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I'm a bit confused by Hatchers choice of words here. He says "The main classification theorem for covering spaces says that by associating the subgroup $p_{*}(\pi_{1}(\tilde{X},\tilde{x_{0}}))$ we obtain a bijection between all of the different connected covering spaces of $X$ and the conjugacy classes of subgroups of $\pi_{1}(X,x_{0})$.

But, if we keep track of the basepoint vertex $\tilde{x_{0}} \in \tilde{X}$, then this is a bijection between covering spaces $p:\tilde{X} \rightarrow X$ and actual subgroups of $\pi_{1}(X,x_{0})$.

My question concerns the highlighted portion. Here is what I think this means.

Fix a group $\pi_{1}(X,x_{0})$. Let $\tilde{x_{0}}\in p^{-1}(x)$. We associate $p_{*}(\pi_{1}(\tilde{X},\tilde{x_{0}}))$ to the covering space $p: \tilde{X} \rightarrow X$. If we fix $\tilde{x_{0}}$, then $p_{*}(\pi_{1}(\tilde{X},\tilde{x_{0}}))$ is the unique subgroup of $\pi_{1}(X,x_{0})$ associated with the covering space $p: \tilde{X} \rightarrow X$. This yields a bijection between subgroups $\pi_{1}(\tilde{X},\tilde{x_{0}}$ and covering spaces $p:\tilde{X} \rightarrow X$. If we do not fix $\tilde{x_{0}}$, then for different $\tilde{x_{0}}\in p^{-1}(x)$ we get different subgroups of $\pi_{1}(X,x_{0})$; in the latter case we will get a bijection between conjugacy classes of subgroups of $\pi_{1}(X,x_{0})$ and covering spaces $p: \tilde{X} \rightarrow X$.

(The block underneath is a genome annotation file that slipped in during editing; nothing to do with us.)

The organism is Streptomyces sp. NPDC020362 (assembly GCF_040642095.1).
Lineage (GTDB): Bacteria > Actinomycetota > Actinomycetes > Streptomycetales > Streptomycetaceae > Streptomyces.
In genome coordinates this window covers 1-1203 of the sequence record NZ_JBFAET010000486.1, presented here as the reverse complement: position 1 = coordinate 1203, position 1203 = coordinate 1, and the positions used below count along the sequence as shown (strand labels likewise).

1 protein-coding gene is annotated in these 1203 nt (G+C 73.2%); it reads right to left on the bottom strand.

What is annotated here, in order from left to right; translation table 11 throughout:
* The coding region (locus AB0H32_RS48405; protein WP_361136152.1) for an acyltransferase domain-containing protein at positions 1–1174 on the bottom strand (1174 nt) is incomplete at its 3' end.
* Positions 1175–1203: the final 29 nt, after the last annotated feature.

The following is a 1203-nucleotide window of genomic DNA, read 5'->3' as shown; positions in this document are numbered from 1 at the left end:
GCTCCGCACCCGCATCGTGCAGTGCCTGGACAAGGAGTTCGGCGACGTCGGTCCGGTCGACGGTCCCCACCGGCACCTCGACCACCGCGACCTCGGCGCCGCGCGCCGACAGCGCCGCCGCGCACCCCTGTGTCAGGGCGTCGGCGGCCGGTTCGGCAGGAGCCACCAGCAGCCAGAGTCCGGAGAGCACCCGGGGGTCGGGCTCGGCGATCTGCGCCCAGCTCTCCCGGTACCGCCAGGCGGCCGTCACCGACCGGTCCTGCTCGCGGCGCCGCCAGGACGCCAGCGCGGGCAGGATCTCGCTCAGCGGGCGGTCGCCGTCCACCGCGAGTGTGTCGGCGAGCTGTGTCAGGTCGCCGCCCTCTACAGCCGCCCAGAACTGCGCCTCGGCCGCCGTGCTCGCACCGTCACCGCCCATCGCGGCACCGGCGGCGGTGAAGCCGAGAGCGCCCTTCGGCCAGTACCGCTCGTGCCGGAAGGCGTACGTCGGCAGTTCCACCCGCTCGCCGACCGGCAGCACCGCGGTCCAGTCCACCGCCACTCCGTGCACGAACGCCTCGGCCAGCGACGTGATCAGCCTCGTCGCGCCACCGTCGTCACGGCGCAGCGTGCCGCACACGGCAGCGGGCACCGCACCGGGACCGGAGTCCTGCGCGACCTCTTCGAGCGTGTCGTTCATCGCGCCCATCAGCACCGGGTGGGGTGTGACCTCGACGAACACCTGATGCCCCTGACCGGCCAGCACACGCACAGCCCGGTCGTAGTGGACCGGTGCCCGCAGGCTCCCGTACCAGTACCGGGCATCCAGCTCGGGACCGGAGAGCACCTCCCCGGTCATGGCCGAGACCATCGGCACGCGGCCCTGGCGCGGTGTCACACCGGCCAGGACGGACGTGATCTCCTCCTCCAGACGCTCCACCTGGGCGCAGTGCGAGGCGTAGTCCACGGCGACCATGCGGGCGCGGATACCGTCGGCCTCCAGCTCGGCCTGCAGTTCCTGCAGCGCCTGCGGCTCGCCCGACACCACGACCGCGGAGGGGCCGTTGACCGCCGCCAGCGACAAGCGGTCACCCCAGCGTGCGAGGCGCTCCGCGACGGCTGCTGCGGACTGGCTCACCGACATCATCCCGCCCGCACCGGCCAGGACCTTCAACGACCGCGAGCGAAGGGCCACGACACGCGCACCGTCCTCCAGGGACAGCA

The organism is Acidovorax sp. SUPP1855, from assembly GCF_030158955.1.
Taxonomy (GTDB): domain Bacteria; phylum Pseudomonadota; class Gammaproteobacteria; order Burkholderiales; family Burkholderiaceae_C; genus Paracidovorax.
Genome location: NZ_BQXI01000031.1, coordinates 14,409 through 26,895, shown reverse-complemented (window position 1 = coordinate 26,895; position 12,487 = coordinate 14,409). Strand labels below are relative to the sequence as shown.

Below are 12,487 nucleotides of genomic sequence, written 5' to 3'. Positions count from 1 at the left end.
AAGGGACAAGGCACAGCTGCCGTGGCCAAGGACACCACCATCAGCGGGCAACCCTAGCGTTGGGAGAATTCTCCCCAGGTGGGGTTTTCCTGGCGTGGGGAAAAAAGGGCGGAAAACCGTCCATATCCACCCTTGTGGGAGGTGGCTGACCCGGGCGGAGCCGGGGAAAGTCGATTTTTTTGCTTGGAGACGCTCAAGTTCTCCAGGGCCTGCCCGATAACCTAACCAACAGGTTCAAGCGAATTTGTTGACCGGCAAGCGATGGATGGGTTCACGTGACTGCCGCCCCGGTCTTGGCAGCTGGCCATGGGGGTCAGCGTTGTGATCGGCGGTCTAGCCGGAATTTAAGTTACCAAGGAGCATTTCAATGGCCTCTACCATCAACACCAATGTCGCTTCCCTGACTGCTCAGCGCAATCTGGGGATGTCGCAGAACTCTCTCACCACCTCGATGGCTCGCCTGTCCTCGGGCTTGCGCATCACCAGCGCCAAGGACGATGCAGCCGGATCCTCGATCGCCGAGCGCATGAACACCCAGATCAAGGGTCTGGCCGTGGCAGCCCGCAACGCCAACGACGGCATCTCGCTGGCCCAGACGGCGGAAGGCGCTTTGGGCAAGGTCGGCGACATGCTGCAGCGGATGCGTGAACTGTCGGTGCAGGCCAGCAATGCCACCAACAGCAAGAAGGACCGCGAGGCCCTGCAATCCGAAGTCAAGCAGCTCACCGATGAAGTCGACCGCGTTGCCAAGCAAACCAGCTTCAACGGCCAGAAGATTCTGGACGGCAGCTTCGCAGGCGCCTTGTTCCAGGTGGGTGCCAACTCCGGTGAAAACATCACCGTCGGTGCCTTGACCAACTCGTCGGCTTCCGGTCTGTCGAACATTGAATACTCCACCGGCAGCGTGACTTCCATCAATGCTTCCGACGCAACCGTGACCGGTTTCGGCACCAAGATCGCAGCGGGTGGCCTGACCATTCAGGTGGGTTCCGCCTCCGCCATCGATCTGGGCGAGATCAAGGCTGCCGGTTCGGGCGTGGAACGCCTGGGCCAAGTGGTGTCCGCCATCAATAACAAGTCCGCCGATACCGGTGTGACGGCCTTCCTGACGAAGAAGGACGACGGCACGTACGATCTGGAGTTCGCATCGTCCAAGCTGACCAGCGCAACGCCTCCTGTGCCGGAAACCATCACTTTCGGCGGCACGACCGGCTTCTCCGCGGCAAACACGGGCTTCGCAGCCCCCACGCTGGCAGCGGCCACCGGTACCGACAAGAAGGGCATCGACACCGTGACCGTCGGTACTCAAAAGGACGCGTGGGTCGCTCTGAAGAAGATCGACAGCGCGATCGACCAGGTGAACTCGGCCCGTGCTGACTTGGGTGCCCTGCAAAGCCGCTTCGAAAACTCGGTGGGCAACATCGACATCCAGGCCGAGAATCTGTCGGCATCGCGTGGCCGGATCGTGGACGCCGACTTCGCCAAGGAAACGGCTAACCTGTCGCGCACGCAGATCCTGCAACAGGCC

Is this correct?

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It depends on what you mean by "fix." What you want to do is include the basepoint as part of what a covering map is.

Basically, Hatcher means that there is a bijection between subgroups of $\pi_1(X,x_0)$ and based covering maps $p:(\tilde{X},\tilde{x}_0)\to (X,x_0)$.

So if two based covering maps $p:(\tilde{X},\tilde{x}_0)\to (X,x_0)$ and $q:(\tilde{Y},\tilde{y}_0)\to (X,x_0)$ satisfy $p_{\ast}(\pi_1(\tilde{X},\tilde{x}_0))=q_{\ast}(\pi_1(\tilde{X},\tilde{x}_0))$, then $p$ and $q$ are now equivalent in the stronger sense that there is a based homeomorphism $h:(\tilde{X},\tilde{x}_0)\to (\tilde{Y},\tilde{y}_0)$ such that $q\circ h=p$.

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  • $\begingroup$ Okay that makes more sense, thank you. $\endgroup$ – TuoTuo Jul 22 '16 at 2:46

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